Coronary Artery Disease
Many people have trouble correctly taking their medicines for coronary artery disease. Often, they need to take several medicines at different times of the day. And some people struggle to afford the medicines. But medicines are often a key part of treatment, and people who do not take them as prescribed have an increased risk of complications and death.
- Reference Taking Medicines as Prescribed
- Reference Dealing With Medicine Side Effects and Interactions
- Reference Reducing Medicine Costs
Medicines to treat symptoms and prevent complications
If you have symptoms of coronary artery disease, your doctor may prescribe some of the following medicines to control symptoms and, in some cases, slow the progression of the disease:
- Reference Angiotensin II receptor blockers (ARBs) lower your blood pressure and reduce the strain on your heart. If you cannot tolerate certain side effects of an ACE inhibitor, your doctor may prescribe an ARB instead.
- Reference Angiotensin-converting enzyme (ACE) inhibitors lower your blood pressure and reduce the strain on your heart. They may also reduce your risk for a future heart attack or heart failure.
- Reference Aspirin and other antiplatelets help prevent blood clots in your coronary arteries. This can decrease your risk of heart attack and stroke.
- Reference Beta-blockers slow your heart rate and lower your blood pressure to reduce the amount of work your heart has to do. They also reduce angina.
- Reference Calcium channel blockers slow your heart rate and lower your blood pressure to reduce your heart's workload. They also help widen (dilate) your coronary arteries and reduce angina.
- Reference Nitrates (nitroglycerin and long-acting nitrates) relieve chest pain and other symptoms of angina.
- Reference Statins lower your cholesterol and may reduce your risk of a future heart attack.
What to think about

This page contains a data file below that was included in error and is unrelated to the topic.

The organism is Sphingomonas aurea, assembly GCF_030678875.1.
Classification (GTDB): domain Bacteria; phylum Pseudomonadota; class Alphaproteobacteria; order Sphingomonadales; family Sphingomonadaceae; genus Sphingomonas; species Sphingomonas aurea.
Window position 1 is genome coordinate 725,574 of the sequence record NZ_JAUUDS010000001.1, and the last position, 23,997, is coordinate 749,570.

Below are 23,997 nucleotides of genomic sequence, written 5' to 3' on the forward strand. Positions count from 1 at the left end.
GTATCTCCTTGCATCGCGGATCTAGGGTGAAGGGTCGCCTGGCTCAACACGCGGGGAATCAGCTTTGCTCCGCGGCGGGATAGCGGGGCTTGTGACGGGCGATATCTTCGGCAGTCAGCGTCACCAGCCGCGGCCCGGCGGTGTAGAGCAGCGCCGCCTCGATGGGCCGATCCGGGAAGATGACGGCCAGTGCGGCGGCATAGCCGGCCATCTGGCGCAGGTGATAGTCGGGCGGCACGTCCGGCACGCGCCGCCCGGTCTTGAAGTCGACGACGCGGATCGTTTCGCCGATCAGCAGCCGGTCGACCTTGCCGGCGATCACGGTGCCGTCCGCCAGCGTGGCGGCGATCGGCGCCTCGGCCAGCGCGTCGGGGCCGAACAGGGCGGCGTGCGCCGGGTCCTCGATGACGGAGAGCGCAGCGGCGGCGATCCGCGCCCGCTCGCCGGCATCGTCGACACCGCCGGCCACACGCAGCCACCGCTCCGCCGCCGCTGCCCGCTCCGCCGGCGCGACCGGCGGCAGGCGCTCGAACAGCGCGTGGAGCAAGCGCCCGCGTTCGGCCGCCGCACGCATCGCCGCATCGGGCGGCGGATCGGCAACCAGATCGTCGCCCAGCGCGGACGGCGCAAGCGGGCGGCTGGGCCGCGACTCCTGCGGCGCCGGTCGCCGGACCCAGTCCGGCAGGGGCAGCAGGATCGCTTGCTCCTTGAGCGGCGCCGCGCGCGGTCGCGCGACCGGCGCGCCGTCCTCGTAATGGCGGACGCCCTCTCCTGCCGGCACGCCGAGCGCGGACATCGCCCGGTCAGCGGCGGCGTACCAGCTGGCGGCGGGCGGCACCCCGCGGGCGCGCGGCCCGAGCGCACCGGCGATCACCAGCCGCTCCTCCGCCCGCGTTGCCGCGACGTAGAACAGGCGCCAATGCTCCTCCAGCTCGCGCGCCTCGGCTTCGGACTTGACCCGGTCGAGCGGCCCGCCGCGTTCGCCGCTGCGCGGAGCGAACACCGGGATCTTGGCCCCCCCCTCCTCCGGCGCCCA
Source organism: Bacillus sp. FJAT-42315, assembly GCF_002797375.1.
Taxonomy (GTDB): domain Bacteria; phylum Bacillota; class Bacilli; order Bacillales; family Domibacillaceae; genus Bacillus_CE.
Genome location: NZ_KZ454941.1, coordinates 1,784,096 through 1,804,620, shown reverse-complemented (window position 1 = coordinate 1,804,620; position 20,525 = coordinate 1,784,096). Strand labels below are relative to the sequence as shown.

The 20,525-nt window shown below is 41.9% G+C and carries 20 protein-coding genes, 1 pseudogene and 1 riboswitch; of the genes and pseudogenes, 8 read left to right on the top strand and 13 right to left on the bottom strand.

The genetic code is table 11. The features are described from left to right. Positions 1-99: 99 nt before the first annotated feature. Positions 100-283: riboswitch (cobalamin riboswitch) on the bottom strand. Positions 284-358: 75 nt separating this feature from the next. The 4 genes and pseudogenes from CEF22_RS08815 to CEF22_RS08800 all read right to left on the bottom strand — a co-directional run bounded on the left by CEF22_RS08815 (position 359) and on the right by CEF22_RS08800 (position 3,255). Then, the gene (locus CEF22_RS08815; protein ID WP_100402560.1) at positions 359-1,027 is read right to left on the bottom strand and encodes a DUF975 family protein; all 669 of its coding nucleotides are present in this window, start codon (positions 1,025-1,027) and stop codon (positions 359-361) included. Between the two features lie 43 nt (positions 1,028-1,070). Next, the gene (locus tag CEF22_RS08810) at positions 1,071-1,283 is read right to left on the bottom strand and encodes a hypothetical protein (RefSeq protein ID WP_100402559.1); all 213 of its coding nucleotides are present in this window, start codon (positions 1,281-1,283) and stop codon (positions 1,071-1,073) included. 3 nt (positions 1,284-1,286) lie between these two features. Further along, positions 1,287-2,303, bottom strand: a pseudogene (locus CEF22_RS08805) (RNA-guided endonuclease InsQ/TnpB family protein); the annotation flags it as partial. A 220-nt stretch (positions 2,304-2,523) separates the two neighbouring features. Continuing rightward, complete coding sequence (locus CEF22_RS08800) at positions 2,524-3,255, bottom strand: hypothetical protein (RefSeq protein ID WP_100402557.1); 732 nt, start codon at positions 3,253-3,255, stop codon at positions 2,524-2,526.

Medicines for angina
Stable angina can often be controlled with medicine such as:
- Reference Calcium channel blockers.
- Reference Nitrates (nitroglycerin and long-acting nitrates).
- An antianginal medicine called ranolazine (Ranexa).
For more help with controlling angina, see:
If angina symptoms become worse, your doctor may need to adjust your medicines. But if angina symptoms still get worse and medicines don't help, you may need angioplasty or bypass surgery. For angina that gets worse quickly or occurs at rest (Reference unstable angina Opens New Window), you may need hospitalization and urgent angioplasty, Reference stenting Opens New Window, or bypass surgery. For more information, see the topic Reference Heart Attack and Unstable Angina.
Do not use erection-enhancing medicines such as sildenafil (Viagra), tadalafil (Cialis), or vardenafil (Levitra) if you take nitroglycerin or other nitrates for angina. Combined, these two drugs can cause a serious drop in blood pressure.
If you are taking an erection-enhancing medicine and seek treatment for angina, tell the doctor about your use of this medicine so you don't get nitroglycerin or another type of nitrate. There are other medicines that may work instead to ease your chest pain.
Aspirin, ibuprofen, and naproxen are all nonsteroidal anti-inflammatory drugs (NSAIDs) and can relieve pain and inflammation. But only aspirin will reduce your risk for heart attack or stroke. Don't substitute ibuprofen or naproxen for Reference low-dose aspirin therapy. If you need to take an NSAID for a long time, talk with your doctor to see if it is safe for you.
- Opens New Window Aspirin: Should I Take Daily Aspirin to Prevent a Heart Attack or Stroke? Opens New Window
- Reference Reference Blood Thinners Other Than Warfarin: Taking Them Safely
|By:||Reference Healthwise Staff||Last Revised: Reference May 9, 2012|
|Medical Review:||Reference Rakesh K. Pai, MD, FACC - Cardiology, Electrophysiology
Reference Robert A. Kloner, MD, PhD - Cardiology
- Health Tools
- What Increases Your Risk
- When to Call a Doctor
- Exams and Tests
- Treatment Overview
- What Happens
- Living With Heart Disease
- Angioplasty and Other Treatment
- End-of-Life Decisions
- Other Places To Get Help
- Related Information